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10 May, 2011

The Many Voices of Roy Wood

By Joan d’Arc

Book Review: Performing Glam Rock : Gender and Theatricality in Popular Music by Philip Auslander (Univ. of Michigan Press, 2006)

This University published book contains chapters on David Bowie, Mark Bolan, Brian Ferry, and my favorite rock musician, Roy Wood. It has been argued, not completely persuasively, that Roy Wood is the grandfather of glam; however, that depends on your definition of glam.

Auslander analyzes glam’s “overt and self-conscious theatricality … in the creation and presentation of performance personae.” Glam is, clearly, theater. He discusses glam in terms of performance art, gender and sexual identity. He states, “Glam rock was the first fully developed post-countercultural (counter-counterculture) genre of rock music”; it constituted a major shift in rock aesthetics. Political activism of the hippie generation was out and theatricality (which Auslander calls "as if") was in. Whereas the counterculture wanted to perceive a seamless unity between performer and audience (a social collective or adhesion), the glam counter-counterculture wanted to differentiate between performer and audience by the creation of a persona. (p. 13)

A TV performance by The Move in 1970 anticipated glam rock with the song Brontosaurus, when Roy first decided to tease out his hair and put on black makeup and a star on his forehead while the rest of the fellas were at the bar. Surprise Surprise! Here’s your gorilla suit and roller skates!

According to Auslander, Roy Wood treated musical styles as “languages in which anyone may choose to speak”. On The Move’s second album, Shazam, the group tried to “shed their image” of 60s psychedelia.

With his band Wizzard in 1973, Wood maintained “no fixed identity” or “a continual shifting of identity.” Although he did sing in his own voice, for instance on songs like The Rain came down on Everything (second solo album, Mustard), Wood had an incredible ability to forge other artists’ identities. He pursued a 1950s revivalism of artists such as Chuck Berry, Eddie Cochran, Elvis, the Beach Boys, Neil Sedaka, Paul Anka, Bobby Vee, Duane Eddy, Gene Vincent, Carl Perkins, and Dell Shannon. On Wizzard’s second album, Eddy and the Falcons, the Falcon’s persona is dropped for only one song, “We’re gonna rock and roll tonight.”

Wood later became interested in incorporating orchestral instruments such as the French horn, oboe, bassoon, and cello, played as rock and roll instruments in his group Electric Light Orchestra. His cello droned like a bass guitar, creating a “wall of sound” reminiscent of that of Phil Spector. Although Wood could play Bach if he wanted to, he wished to bring classical music down to the cultural level of rock, rather than bringing rock up to the classical level. (174)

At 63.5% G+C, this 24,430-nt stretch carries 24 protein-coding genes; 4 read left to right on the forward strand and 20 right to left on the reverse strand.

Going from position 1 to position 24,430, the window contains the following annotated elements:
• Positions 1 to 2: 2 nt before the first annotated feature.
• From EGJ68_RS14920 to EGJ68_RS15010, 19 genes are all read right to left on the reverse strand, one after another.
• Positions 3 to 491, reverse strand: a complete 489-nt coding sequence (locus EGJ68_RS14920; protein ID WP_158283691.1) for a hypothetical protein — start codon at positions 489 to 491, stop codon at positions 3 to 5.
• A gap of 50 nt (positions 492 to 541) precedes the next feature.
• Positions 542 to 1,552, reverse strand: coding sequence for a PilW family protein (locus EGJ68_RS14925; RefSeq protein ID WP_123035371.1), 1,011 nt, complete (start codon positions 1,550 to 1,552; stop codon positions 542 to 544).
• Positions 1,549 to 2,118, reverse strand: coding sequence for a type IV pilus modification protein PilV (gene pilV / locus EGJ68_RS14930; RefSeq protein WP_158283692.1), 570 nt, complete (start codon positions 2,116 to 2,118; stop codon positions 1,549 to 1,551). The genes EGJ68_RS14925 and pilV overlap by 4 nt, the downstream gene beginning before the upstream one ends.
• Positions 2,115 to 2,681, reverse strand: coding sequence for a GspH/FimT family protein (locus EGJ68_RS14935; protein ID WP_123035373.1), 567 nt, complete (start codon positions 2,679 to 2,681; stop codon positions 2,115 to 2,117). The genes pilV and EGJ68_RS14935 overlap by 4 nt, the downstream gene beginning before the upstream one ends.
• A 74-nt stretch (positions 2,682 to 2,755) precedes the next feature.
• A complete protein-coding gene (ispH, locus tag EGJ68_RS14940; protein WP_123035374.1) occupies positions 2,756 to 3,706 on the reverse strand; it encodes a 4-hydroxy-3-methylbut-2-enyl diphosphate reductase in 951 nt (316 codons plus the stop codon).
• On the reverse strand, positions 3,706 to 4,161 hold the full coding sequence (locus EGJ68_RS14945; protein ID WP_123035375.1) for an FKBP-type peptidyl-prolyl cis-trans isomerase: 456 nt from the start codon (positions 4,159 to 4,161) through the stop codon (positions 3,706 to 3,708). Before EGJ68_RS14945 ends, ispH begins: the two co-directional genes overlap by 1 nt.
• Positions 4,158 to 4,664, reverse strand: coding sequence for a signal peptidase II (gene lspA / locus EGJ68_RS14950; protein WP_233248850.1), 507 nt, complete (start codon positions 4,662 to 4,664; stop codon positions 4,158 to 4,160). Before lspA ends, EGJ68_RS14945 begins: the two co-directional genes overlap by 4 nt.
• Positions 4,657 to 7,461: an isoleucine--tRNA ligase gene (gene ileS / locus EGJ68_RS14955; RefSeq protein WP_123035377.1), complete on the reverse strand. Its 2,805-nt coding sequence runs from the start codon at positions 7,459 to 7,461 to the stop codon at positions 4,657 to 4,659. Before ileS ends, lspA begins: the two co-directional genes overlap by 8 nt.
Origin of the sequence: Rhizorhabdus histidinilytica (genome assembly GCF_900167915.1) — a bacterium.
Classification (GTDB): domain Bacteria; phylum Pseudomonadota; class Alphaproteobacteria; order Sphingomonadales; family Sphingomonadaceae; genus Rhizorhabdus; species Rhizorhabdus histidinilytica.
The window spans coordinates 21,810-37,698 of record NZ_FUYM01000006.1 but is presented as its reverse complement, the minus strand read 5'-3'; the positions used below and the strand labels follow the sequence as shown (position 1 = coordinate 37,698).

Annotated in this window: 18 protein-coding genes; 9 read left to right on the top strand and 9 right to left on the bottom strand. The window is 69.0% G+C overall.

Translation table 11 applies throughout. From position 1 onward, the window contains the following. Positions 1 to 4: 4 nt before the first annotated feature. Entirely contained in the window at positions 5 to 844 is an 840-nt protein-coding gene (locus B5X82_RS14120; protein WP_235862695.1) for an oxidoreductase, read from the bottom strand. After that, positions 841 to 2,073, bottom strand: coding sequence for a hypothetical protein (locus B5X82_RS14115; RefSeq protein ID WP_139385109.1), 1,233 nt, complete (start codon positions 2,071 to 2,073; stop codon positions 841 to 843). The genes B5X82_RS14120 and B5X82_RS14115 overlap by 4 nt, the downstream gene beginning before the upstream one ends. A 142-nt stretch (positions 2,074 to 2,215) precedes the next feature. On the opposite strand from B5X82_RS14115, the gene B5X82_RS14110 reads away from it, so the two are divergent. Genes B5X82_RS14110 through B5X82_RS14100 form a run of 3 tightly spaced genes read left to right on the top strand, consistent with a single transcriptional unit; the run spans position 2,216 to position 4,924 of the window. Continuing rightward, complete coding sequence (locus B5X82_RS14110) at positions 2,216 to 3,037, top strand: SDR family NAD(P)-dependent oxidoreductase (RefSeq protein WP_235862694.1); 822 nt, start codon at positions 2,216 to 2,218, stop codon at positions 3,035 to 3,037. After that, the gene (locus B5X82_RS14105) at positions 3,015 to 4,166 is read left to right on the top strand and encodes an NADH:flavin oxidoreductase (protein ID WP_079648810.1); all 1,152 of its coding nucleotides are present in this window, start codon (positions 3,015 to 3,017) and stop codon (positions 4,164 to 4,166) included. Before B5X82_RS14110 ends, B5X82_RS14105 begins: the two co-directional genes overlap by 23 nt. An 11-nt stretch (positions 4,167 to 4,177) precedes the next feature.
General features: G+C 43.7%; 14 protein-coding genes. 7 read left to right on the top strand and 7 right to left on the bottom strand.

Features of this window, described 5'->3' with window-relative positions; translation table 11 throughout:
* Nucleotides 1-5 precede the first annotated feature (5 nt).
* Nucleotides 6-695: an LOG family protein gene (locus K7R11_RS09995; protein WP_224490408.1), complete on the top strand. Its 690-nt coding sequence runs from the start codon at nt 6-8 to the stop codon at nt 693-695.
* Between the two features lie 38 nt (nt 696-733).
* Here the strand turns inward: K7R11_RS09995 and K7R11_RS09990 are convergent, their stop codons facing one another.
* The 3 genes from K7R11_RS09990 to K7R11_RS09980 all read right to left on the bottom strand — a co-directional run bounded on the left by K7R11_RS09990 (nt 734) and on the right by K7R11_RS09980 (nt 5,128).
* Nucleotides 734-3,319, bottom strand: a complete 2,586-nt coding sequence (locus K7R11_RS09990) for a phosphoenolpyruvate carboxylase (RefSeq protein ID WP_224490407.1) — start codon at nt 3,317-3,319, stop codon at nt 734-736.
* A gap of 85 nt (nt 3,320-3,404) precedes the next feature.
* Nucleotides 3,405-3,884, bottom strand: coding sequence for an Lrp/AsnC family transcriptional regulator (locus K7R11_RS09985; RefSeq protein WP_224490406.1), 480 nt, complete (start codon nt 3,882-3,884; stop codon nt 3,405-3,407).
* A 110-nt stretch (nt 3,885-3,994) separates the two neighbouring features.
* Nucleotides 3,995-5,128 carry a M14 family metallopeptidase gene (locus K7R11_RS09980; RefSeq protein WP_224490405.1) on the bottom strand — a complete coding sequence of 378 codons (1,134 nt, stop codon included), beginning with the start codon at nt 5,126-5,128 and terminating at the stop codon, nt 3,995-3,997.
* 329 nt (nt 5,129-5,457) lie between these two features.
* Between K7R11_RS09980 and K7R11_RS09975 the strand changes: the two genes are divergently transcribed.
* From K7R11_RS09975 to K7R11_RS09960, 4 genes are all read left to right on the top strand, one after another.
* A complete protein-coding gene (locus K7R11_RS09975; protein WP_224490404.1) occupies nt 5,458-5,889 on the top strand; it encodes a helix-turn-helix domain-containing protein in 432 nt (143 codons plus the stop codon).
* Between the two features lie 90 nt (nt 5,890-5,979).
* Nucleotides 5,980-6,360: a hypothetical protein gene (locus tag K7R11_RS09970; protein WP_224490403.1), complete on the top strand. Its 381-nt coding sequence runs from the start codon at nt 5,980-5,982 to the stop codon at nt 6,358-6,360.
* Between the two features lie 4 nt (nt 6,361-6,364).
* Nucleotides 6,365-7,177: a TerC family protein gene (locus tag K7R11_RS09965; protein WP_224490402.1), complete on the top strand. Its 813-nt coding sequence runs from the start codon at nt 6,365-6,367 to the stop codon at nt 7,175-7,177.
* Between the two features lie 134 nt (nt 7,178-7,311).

Wood skillfully evokes musical genres and styles rather than a single performer. “Because Wood’s songs sound like those songs but are not those songs, they seem inauthentic” (181). Wood altered the range, timbre and accent of his voice to sound American. On Wood’s first solo album, Boulders, Wood is more of “an absence than a presence.” He often sings in different accents and alters his voice electronically.

Wood had “a protean persona, able to assume a wide range of different identities … constructing artificial performance personae.” (185) By constructing a persona whose very identity resided in its lack of identity, Wood parodied glam rock even as he participated in it.” (185)

According to Auslander, Wizzard's 1973 Top 10 hit "Forever" hits the start button on Wood's recreation of the music of the Beach Boys and Neil Sedaka "with almost scholarly meticulousness", in particular "post-Pet Sounds Beach Boys"; not just imitating but "embodying them vocally." Says Wood: “When I was putting down the vocal tracks on “Forever” I had to visualize that I was those people, otherwise I’d never have been able to come anywhere near the sound I wanted.” (186)

Or, if you prefer, the "live pantomime" version of "Forever" performed with bandmate Rick Price:

Although Roy Wood does sing in his own voice, he often disappears into his vocal embodiments of other artists. We are never aware that Roy Wood is a Brummie (native of Birmingham England) with a very strong Brummie speaking voice.

On his second solo album, Mustard (1973) Wood even alters his voice to sound like the Andrews Sisters (also known as vocal transexualism). Wood sings in voices that are not his own, “voices that belie his sex, race, national origin, and historical era.” (190) Wood’s “signature is his lack of signature, or his appropriation of the signature of others.” (190) He bounces from East Coast to West Coast, from the 1940s to the 50s, 60s, and 70s.

The many voices of Roy Wood

Essentially, Wood plays his voice like an instrument, one of many that he plays with proficiency. And sometimes he sings like Roy Wood of The Move. Isn’t he a sweetheart?